Two-headed machine gently melts and tightens

March 11, 2011

Two-headed machine gently melts and tightens
Two-headed machine gently melts and tightens

After undergoing two cesarean sections, Kathie Lee Gifford was left with a much-hated roll of tummy fat in an otherwise slender body. Although she was afraid of how her fat would look on TV, she agreed to bare her midriff on the “Today” show to undergo tummy massage with the Exilis - a two-headed melting and tightening machine.

Undergoing treatment, Kathie revealed a delineated area of abdomen that was slick and shiny after application of a gelatinous substance. A technician inscribed repetitive circles on the area with a device that looked like a vacuum cleaner attachment.

After four treatments, Kathie lost close to 2 inches of abdominal fat. She said, “I feel different and my friends say I look different.”

Kathie’s midriff problem is exactly the kind of problem that the Exilis is designed for – a stubborn area of fat that is resistant to removal; upper thigh saddle bags are also appropriate targets. The Exilis is not geared for someone with overall obesity.

Traditionally, the only way to remove fat volume from the body (aside from diet and exercise) has been liposuction, which requires an incision and downtime from regular activities. The Exilis, on the other hand, is touted as a painless 20-minute procedure that claims to gently melt and tighten without benefit of anesthesia, tranquilizers or numbing cream.

The doctor who performed these treatments on Kathie Lee explained, “Exilis uses radiofrequency waves to melt the fat from the outside in. When the fat melts, it is carried out by the lymphatic system; you just pee it out basically. But there are two heads on the machine. One head melts the fat and the other head tightens the skin. So it works on any area of the body, even if you have no fat but just loose skin.”

Exilis is usually given in a series of about four treatments spaced at two-week intervals. The cost of the treatments ranges between $1500 and $2000. The only treatment prohibition is for people who have pacemakers or defibrillators. The Exilis does not decrease cellulite, but a machine using cellulite is in the works.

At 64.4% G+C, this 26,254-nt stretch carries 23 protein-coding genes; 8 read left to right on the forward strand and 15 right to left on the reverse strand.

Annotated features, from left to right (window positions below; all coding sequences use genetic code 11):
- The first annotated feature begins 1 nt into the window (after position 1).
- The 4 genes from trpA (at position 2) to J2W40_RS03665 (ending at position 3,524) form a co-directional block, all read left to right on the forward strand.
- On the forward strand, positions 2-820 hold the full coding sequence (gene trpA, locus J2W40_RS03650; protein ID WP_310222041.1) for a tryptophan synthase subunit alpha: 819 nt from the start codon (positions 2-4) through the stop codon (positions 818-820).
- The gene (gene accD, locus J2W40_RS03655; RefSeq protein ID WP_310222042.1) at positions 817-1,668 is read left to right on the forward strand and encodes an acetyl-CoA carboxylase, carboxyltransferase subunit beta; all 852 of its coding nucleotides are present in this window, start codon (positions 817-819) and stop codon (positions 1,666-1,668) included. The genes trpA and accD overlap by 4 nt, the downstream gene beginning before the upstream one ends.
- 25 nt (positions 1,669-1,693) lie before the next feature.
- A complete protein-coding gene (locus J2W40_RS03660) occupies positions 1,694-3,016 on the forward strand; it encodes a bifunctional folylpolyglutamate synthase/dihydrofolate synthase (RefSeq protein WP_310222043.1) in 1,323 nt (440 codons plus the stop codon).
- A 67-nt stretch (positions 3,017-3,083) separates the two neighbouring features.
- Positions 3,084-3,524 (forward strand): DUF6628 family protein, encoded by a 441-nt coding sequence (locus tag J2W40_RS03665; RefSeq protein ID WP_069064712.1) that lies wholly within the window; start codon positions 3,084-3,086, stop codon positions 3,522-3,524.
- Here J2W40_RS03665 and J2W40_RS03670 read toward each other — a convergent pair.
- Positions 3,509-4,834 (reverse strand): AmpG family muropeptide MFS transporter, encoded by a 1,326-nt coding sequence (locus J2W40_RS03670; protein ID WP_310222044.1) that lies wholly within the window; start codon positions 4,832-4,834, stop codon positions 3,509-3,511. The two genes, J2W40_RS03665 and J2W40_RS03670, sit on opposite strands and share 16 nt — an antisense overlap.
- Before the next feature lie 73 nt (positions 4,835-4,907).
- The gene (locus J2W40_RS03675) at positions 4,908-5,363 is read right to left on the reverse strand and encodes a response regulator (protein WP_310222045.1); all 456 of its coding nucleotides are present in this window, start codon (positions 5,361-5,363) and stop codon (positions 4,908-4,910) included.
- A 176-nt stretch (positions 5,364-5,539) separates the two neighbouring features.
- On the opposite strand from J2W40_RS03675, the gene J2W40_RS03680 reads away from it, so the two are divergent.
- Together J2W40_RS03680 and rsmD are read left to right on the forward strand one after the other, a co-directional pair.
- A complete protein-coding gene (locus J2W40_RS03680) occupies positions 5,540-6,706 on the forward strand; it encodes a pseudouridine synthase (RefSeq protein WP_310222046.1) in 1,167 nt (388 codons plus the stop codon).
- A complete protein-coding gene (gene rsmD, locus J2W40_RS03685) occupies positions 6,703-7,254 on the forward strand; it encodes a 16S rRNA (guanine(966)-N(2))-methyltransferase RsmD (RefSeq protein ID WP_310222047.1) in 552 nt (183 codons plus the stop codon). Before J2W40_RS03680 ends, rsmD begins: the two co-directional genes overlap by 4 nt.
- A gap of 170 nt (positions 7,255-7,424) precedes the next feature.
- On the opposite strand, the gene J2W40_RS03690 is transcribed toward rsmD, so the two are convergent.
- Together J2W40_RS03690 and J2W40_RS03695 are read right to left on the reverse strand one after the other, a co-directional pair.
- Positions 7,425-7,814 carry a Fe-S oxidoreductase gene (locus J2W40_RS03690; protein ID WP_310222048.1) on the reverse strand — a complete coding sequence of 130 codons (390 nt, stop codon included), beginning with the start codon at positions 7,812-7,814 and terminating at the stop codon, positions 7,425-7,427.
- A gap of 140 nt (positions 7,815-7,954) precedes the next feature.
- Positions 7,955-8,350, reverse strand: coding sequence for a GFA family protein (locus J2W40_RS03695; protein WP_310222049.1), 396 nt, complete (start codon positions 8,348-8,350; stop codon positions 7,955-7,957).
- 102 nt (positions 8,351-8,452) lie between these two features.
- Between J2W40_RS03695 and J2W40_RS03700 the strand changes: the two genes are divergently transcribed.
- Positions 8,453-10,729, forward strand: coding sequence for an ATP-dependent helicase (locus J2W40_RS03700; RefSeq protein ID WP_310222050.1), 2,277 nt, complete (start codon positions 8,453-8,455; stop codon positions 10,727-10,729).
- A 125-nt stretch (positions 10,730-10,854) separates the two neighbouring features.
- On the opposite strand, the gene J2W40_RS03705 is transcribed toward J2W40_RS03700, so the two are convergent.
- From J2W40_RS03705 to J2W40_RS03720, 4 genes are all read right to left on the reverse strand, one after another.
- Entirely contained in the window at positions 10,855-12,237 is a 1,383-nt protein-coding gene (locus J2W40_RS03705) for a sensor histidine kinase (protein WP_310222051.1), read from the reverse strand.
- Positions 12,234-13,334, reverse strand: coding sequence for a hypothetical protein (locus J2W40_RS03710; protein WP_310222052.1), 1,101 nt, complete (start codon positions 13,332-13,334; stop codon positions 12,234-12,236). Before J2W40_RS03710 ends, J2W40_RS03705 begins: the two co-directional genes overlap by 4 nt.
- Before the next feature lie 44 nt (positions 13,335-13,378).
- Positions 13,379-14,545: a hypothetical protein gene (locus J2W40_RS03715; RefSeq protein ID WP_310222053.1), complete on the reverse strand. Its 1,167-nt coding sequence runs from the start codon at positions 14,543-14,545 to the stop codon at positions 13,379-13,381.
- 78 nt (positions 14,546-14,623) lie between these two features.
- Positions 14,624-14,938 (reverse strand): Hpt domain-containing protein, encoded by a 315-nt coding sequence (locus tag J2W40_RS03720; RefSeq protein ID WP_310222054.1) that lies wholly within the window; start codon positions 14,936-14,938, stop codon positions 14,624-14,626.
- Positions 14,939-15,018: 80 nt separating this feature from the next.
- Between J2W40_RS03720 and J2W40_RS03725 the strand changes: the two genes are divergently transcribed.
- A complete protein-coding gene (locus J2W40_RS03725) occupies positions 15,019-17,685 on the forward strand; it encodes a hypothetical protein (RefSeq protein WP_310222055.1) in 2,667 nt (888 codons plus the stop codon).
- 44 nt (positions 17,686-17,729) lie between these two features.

The Exilis device is FDA approved in the United States for the primary treatment of dermatology and general surgical procedures for noninvasive treatment of wrinkles. For more information about Exilis or liposuction, contact the American Society for Aesthetic Plastic Surgery to find a board-certified plastic surgeon in your area.  


The mission of the American Society for Aesthetic Plastic Surgery (ASAPS) includes medical education, public education and patient advocacy. Plastic Surgery News Briefs are summaries of current stories found through various news and magazine outlets that relate to or mention plastic surgery and cosmetic procedures. The views expressed in these news articles do not necessarily reflect the opinions of ASAPS, but are merely published as an educational service to our members and the general public. For additional information on these subjects and other plastic surgery related topics, please go to www.surgery.org

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About ASAPS
The American Society for Aesthetic Plastic Surgery (ASAPS), is recognized as the world’s leading organization devoted entirely to aesthetic plastic surgery and cosmetic medicine of the face and body.  ASAPS is comprised of over 2,600 Plastic Surgeons; active members are certified by the American Board of Plastic Surgery (USA) or by the Royal College of Physicians and Surgeons of Canada and have extensive training in the complete spectrum of surgical and non-surgical aesthetic procedures. International active members are certified by equivalent boards of their respective countries. All members worldwide adhere to a strict Code of Ethics and must meet stringent membership requirements.

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